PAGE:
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Source: Bell's Weekly Messenger, No.1770, Sunday, February 28, 1830


Breach of Promise of Marriage


This action was brought by Mary Ann Sinclair, against Wm. Rotheram, for a breach of promise of marriage.

Mr. Gurney addressed the Jury for the plaintiff, and gave in evidence the following facts:—The plaintiff, who was 20 years of age in November last, was the daughter of Mr. Sinclair, a publican, in the New-cut, Lambeth. The defendant, whose age was about 30, was a linen-draper, in partnership with a Mr. Brinsell, in Shoreditch. He first became acquainted with the plaintiff about four years ago, by her going to the shop, where he had then just commenced business, in company with her mother, to purchase articles of dress, &c. and for some time prior to last February it became known to the plaintiff's family that the defendant was paying his addresses to the young lady as her lover; and asked the consent of her father and mother to his marrying her. The father told him that he had no property to give to his daughter, and the defendant in reply said, he did not want money : all he wanted was the young lady. The plaintiff's father having given his consent to the union, proposed that the marriage should take place the first week in August. This being acceded to, the necessary arrangements were made by the family, but before the end of July the defendant's visits were less frequent; and some indication of a change in his sentiments being at length given, the plaintiff's brother had an interview with him, when he stated that his uncle who was possessed of considerable property, had discovered that he was paying his addresses to the plaintiff, and told him that if he ventured to marry her he would "clip his wings." A few days afterwards the defendant wrote to the plaintiff stating that it would be ridiculous to think of marrying without a settlement of 200l. a year upon her. The letter concluded by saying, "Let the result be as it may, I shall never forsake you, and I never will he married to any other woman as long as you live." Soon after the date of this letter the defendant discontinued his visits altogether, and told the plaintiff's brother that he would not marry any woman who had not a fortune of 200l. a year. The plaintiff became low-spirited, and was obliged to go into the country to recruit her health.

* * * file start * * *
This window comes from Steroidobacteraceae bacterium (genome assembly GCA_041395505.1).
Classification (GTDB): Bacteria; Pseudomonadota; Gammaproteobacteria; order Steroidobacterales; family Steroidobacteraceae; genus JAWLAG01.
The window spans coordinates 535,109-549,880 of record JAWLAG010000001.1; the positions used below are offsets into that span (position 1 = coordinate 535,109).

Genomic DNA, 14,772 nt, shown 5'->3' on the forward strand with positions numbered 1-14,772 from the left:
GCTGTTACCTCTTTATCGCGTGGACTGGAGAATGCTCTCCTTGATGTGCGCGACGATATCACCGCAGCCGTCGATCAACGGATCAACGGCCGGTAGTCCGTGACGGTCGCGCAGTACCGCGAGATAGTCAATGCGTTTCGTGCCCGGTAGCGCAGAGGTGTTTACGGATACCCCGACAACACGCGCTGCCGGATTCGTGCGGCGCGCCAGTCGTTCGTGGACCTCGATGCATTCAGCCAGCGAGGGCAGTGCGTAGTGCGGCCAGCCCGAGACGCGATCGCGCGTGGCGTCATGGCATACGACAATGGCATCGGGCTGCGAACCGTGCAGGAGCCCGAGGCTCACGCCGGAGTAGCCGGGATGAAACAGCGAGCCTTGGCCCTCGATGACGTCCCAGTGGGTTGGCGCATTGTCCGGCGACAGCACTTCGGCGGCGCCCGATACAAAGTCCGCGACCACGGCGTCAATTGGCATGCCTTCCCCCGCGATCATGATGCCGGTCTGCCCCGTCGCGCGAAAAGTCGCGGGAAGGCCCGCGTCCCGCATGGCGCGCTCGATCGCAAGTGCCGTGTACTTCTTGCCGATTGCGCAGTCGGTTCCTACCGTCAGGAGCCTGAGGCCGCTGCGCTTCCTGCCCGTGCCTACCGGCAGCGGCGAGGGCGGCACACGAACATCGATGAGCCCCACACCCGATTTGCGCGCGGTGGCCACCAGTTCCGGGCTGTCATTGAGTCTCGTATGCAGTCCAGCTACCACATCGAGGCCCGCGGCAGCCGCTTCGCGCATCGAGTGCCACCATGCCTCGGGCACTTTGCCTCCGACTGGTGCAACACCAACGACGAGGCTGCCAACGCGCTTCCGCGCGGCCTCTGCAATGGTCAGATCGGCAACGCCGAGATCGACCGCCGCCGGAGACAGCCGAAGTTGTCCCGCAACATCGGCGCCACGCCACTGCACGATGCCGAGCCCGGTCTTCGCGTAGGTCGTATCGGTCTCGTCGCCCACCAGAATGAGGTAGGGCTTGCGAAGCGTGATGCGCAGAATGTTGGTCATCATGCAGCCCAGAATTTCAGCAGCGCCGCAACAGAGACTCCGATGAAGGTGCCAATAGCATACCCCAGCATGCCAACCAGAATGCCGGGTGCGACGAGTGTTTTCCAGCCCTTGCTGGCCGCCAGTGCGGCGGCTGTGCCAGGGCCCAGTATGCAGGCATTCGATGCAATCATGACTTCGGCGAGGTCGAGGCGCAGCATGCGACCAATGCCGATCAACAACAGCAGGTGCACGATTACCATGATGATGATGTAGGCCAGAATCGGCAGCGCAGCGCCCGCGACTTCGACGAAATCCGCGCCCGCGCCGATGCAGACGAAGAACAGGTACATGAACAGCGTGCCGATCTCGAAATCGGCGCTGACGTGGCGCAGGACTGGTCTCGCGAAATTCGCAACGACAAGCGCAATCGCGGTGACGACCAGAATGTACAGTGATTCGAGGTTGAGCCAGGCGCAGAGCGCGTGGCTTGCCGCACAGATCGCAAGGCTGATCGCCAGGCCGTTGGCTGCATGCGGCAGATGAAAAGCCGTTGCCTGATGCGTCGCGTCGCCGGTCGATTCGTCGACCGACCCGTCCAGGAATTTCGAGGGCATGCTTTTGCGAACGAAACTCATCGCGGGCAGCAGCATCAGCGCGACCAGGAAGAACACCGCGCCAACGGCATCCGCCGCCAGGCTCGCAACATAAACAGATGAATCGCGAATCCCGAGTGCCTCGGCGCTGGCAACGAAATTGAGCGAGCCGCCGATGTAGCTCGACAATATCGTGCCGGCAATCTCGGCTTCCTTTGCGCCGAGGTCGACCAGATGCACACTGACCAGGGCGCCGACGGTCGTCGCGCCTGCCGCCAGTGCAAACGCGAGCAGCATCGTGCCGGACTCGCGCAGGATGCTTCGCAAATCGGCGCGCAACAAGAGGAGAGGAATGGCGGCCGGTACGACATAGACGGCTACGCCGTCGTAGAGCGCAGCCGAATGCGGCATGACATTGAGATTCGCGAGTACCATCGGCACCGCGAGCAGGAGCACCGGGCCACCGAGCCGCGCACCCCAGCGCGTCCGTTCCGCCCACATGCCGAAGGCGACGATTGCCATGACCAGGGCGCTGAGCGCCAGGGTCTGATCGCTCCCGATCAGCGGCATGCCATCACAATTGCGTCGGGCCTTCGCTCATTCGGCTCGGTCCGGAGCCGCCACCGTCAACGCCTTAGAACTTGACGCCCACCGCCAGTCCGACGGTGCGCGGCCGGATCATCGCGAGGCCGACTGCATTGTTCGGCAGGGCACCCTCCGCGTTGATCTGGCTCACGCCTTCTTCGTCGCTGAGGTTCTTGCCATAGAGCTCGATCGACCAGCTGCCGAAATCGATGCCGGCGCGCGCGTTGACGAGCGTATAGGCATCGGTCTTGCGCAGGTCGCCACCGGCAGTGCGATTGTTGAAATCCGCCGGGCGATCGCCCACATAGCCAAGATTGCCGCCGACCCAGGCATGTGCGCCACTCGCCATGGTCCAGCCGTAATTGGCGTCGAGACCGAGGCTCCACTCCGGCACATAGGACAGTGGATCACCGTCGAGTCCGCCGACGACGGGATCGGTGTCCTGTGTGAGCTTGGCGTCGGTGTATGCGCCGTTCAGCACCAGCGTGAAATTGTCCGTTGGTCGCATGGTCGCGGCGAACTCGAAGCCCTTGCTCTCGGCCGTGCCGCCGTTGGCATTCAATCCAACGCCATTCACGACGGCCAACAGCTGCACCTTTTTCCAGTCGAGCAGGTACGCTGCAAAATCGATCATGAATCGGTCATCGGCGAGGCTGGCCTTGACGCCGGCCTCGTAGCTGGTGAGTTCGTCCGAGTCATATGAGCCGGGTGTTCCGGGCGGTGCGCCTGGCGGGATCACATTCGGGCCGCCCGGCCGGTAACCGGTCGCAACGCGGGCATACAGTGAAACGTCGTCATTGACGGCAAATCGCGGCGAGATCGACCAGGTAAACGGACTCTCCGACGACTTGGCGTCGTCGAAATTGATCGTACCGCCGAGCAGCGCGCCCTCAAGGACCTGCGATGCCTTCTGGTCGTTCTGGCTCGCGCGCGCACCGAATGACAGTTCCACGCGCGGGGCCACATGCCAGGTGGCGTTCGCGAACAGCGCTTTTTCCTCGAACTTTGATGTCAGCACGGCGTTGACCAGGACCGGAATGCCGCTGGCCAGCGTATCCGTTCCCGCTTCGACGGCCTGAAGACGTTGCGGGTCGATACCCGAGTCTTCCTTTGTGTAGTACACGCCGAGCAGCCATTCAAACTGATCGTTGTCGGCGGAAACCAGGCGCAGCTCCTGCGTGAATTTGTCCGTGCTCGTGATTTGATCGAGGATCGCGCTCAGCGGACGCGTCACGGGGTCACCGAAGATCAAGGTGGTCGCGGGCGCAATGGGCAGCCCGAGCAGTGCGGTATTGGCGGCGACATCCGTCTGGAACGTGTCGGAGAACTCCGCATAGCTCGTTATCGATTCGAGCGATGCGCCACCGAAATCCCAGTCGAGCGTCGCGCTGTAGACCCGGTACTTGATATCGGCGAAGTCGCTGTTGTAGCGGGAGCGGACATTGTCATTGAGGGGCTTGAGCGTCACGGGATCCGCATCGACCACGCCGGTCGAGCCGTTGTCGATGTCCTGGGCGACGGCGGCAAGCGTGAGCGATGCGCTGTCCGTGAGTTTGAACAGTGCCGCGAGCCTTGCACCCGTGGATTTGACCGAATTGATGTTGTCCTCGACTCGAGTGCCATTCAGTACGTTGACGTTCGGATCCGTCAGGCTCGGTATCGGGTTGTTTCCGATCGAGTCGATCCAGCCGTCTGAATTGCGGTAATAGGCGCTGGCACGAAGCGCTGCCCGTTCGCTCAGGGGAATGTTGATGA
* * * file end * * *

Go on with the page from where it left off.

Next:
In addition to the above facts, it was proved by a young lady, of the name of Wrightson, that the defendant was paying his addresses to her sister, who resided with her father, a retired tradesman, in Bethnal-green; and that he commenced his attentions to her some time before Christmas—she believed in October last.

As part of the evidence, nine letters from the defendant to the plaintiff were put in. They all of them contained expressions of ardent affection for the plaintiff. Some of them were very prolix, and contained common place quotations — such as, "Doubt any thing, but never doubt I love."

The Attorney-General, for the defendant, submitted that very moderate damages would satisfy the justice of the case.

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